Myopia Profile


Transitioning from soft contact lenses to Orthokeratology - A clinical leader case study

Posted on October 24th 2021 by Keyur Patel

Sponsored by

CV-Myopia Management_LOGO_PRIMARY.png

In this article:

When a soft contact lens patient expresses keenness for orthokeratology, what messaging is necessary to increase potential for success?

Patient background

ZS was a 13-year-old boy of south Asian ethnicity who presented with his mother for orthokeratology (OK) fitting, having heard about it by word-of-mouth. He was a keen sportsman, already wearing single vision contact lenses intermittently (just for sport) and spectacles otherwise. The child and his family were interested in the benefits of the OK modality to become more independent of spectacles, and had not heard of myopia control before. His clinical data is described below, with the myopia progression measured since the last eye examination which was around 9 months prior.

ZS, 13-yea-old boy of South Asian descent

Current refractive error:
Axial length (mm)
Myopic progression (D)

This case highlights the importance of involving the child in discussion of myopia management strategies. It also highlights the importance of communicating the impact of myopia on ocular health in delivering the myopia management message.

Clinical considerations

The communication challenge

  • Difference in initial comfort with RGPs vs soft CLs
  • Difference in application and removal technique
  • Lacked information about myopia management

Overcoming the challenge

  • Using patient information tools to illustrate progression
  • Emphasizing there are multiple options for myopia management
  • Trialing RGP's in-office to understand the difference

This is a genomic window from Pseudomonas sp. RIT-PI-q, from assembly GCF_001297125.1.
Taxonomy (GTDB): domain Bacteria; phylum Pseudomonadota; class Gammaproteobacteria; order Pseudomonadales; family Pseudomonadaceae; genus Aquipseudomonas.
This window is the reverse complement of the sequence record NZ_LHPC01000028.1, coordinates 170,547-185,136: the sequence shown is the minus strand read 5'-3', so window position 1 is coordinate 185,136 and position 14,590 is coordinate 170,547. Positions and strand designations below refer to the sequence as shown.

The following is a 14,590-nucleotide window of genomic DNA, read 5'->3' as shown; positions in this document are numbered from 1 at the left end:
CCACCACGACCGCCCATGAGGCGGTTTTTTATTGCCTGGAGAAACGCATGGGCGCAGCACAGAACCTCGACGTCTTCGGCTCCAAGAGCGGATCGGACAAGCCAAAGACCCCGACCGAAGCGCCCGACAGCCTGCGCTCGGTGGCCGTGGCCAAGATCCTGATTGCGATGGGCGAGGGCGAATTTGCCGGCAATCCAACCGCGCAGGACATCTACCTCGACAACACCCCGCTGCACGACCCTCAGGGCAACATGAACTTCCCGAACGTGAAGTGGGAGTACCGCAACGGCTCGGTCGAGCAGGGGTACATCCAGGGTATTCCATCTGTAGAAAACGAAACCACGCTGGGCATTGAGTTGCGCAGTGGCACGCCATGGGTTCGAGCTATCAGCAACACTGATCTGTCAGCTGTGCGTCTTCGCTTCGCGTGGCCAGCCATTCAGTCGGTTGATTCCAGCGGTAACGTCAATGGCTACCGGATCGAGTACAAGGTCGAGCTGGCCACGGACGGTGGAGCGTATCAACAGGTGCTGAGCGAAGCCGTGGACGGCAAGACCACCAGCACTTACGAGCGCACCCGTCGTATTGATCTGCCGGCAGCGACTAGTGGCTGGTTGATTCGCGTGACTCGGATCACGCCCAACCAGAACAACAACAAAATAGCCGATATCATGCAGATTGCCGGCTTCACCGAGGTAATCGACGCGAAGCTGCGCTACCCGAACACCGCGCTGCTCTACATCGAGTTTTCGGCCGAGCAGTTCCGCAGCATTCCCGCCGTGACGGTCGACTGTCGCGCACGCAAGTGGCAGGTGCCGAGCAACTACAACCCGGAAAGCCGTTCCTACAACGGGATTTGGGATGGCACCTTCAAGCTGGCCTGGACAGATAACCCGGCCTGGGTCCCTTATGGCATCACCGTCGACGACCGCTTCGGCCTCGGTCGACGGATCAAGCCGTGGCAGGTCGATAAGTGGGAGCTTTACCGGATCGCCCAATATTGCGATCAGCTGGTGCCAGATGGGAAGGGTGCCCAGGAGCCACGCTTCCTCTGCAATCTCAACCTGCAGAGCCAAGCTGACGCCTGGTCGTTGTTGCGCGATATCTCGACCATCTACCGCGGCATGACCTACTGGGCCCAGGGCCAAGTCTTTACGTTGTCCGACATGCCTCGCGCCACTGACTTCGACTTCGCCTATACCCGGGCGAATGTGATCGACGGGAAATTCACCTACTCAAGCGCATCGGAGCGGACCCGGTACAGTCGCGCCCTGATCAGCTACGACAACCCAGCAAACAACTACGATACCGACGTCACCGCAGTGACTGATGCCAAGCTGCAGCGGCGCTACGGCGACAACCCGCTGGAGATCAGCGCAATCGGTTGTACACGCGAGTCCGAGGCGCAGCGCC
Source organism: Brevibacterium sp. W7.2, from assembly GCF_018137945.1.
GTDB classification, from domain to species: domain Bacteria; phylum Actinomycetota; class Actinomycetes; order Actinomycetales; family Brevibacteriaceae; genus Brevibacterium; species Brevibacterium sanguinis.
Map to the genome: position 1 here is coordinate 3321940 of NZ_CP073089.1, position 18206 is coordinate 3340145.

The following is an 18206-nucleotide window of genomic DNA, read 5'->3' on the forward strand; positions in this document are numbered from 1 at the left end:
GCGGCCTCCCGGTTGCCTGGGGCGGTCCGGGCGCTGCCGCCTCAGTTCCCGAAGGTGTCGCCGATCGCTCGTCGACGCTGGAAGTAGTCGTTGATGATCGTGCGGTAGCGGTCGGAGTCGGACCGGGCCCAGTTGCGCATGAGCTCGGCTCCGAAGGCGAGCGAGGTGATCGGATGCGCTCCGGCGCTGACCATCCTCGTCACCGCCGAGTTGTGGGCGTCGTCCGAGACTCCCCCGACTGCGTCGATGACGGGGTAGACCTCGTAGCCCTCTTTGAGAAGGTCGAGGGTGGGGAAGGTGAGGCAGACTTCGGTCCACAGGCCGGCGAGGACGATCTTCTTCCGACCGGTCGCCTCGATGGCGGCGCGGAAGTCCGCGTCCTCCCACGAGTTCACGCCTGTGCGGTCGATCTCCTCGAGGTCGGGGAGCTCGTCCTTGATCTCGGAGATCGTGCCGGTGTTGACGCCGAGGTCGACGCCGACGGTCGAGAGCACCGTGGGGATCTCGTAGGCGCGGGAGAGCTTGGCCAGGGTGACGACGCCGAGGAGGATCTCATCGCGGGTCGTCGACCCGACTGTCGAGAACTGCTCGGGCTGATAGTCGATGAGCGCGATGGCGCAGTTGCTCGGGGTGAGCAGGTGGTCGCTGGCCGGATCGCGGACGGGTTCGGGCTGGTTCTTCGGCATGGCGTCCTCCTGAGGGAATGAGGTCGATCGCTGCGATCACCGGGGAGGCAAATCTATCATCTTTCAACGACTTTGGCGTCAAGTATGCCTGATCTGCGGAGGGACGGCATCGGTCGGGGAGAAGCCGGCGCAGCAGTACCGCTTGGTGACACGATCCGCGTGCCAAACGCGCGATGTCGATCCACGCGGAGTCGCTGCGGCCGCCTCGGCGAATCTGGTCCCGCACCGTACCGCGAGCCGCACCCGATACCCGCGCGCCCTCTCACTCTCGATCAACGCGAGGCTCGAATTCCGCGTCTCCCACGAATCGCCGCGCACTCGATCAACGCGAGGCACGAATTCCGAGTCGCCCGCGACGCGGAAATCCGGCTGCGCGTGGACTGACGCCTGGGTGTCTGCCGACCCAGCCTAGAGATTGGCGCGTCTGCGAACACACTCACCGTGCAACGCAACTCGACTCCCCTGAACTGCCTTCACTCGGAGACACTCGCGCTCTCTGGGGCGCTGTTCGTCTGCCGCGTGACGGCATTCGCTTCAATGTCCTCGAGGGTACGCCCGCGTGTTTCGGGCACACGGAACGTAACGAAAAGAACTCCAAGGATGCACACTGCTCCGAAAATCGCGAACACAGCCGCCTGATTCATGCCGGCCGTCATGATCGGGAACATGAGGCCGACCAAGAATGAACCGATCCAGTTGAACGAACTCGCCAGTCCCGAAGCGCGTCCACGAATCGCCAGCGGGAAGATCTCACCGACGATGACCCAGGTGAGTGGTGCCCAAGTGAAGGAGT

Deciding on myopia management options

  • Motivations for contact lens myopia control
    • Keen sportsman
    • Desire to be free from glasses
    • Myopic progression
  • Contact lens options
    • MiSight 1 day
    • Orthokeratology

Clinical communication: the challenges and solutions

The key concerns when managing ZS were:

  • That despite the keenness exhibited by both ZS and his mother, he would not tolerate the sensation of OK lenses as he was accustomed to soft contact lens wear. He also needed to commit to full time contact lens wear for OK, or with myopia controlling soft contact lenses, to ensure best outcomes.
  • The family were unaware of the effects of progressive myopia on long-term ocular health - as a new patient, this was the first discussion the family had encountered about myopia management, and not just myopia correction.

The discussion points which helped to address these concerns:

  • Trialing OK lenses in-office to help ZS understand the different on-eye sensation and handling experience, and to understand the commitment to full time contact lens wear
  • Using patient information tools, such charting axial length data, illustrated how myopia affects ocular health and helped to affirm the beneficial choice of OK for myopia correction and management